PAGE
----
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Wanda Sykes brings same-sex parenting to Disney Jr.’s ‘Doc McStuffins’

Still from the Disney Jr. show Doc McStuffins
Still from the Disney Jr. show Doc McStuffins
Disney Jr

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Since its debut in 2012, the Disney Jr. show "Doc McStuffins" has been widely praised for featuring an empowered African American girl as its main character. In a recent episode the show went another step towards inclusion by featuring a family with same-sex parents.

The episode, which, notably isn't about the family having two moms, is about the importance of having an emergency plan. The actresses Wanda Sykes and Portia de Rossi voice the mother characters. 

Since its airing earlier this month, a conservative organization called One Million Moms complained about the show’s including a same-sex family.

Meanwhile, others supported the show with the #StandWithDoc hashtag on Twitter.

"Doc McStuffins" creator Chris Nee is in a same-sex marriage and is a mom herself. When she visited The Frame with Wanda Sykes, she explained why she wanted to include a same-sex couple in her show now.

We think it's really important to see yourself onscreen. For us, we're 120 episodes into this particular series and we have one episode of all of them that features a same-sex family. We just want to represent the world as it is. 

Sykes, who is also in a same-sex marriage and is a mother, says her decision to join this particular episode was for personal reasons.

I love the show. My kids watch the show. My daughter went as Doc McStuffins for a couple halloweens. [The episode] was not about them being a same-sex couple. They just happened to be. It's so funny because that's the way my kids watched that episode. They didn't say, "Hey, it's two moms. They said, "Hey, do we have an emergency plan?" 

Comedian Wanda Sykes (R) and her wife, Alex Sykes.
Comedian Wanda Sykes (R) and her wife, Alex Sykes.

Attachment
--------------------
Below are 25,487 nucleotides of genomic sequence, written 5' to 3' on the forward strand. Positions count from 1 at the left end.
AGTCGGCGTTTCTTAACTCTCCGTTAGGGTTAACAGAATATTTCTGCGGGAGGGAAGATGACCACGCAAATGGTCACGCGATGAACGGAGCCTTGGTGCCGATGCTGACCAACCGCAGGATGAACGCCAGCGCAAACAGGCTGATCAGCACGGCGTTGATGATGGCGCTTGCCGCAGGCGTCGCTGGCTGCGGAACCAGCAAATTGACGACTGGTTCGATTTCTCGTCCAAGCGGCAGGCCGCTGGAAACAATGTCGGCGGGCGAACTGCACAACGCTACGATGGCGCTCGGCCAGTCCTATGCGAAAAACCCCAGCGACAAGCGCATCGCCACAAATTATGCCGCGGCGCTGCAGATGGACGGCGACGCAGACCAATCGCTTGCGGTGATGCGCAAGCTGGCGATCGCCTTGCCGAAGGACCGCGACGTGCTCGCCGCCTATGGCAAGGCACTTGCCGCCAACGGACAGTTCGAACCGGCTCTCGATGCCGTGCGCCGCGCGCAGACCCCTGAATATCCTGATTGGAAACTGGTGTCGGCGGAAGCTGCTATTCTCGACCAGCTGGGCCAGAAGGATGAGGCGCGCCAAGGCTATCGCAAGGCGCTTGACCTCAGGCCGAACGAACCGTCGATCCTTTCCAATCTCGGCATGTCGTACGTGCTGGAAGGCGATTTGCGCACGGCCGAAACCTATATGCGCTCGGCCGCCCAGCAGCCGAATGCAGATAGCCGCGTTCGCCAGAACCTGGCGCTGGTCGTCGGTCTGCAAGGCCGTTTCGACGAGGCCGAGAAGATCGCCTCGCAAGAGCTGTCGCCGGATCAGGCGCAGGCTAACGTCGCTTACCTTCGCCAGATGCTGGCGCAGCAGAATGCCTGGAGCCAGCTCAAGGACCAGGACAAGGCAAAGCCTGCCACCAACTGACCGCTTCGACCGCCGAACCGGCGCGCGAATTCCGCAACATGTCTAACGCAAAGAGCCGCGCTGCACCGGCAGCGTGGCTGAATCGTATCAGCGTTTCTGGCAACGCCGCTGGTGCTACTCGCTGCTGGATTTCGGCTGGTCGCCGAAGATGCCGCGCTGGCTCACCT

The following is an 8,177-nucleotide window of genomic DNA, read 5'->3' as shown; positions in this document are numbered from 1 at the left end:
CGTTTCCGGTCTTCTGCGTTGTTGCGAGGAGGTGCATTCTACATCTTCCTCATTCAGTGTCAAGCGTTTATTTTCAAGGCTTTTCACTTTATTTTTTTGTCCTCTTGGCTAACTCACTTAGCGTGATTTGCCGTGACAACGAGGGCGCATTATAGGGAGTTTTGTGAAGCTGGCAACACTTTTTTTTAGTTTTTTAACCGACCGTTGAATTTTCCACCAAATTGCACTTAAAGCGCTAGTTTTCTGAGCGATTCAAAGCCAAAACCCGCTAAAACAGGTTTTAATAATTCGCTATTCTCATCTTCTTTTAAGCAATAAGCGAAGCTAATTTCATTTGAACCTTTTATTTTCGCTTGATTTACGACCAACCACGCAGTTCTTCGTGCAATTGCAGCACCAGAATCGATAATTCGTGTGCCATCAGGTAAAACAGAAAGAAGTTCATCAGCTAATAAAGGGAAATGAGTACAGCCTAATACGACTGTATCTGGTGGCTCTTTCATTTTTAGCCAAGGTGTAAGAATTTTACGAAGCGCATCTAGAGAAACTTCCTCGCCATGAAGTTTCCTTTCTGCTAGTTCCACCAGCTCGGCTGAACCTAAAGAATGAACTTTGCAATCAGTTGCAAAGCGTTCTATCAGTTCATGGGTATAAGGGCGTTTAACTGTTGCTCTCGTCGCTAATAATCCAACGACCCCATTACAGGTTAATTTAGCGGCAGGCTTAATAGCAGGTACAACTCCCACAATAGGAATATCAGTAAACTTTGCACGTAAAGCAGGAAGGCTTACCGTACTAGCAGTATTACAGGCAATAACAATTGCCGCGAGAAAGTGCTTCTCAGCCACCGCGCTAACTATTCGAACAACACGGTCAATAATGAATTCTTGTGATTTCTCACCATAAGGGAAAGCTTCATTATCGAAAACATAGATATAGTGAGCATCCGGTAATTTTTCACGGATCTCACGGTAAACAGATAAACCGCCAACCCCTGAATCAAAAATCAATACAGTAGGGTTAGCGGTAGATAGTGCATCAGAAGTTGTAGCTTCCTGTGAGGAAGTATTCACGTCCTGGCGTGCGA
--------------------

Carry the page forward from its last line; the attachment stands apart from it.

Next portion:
Kevin Winter/Getty Images

The positive reaction to the recent episode in the media and on Twitter, along with Disney's willingness to air the show, to Nee, indicated a shift toward inclusivity in children's programming.

I think the response completely makes it clear why it was important, and why it was important for Disney to say, we want to represent what's actually out there and what kids are experiencing – either with their own families or with other families in their schools. 

Doc McStuffins and Creator and Executive Producer of
Doc McStuffins and Creator and Executive Producer of "Doc McStuffins", Chris Nee.
Jemal Countess/Getty Images for Peabody Awards

Both Sykes and Nee say their children have many opportunities to know other same-sex couples and be with other same-sex families. In some ways, the episode could be more emotional for adults who haven't seen themselves on screen in children's television.  

A lot of kids growing up now — they're not aware of the controversy. So they are just watching this episode and not seeing what, to us, is a remarkable moment. And I do often think it's the parents that are crying sitting and watching this kids TV show because we're bringing the history of what it was to come out in the '80s, to live in the '90s, to go through the 2000s to get to this place right now.

"Doc McStuffins" episodes are available on the Disney app and on Disney Jr VOD. 

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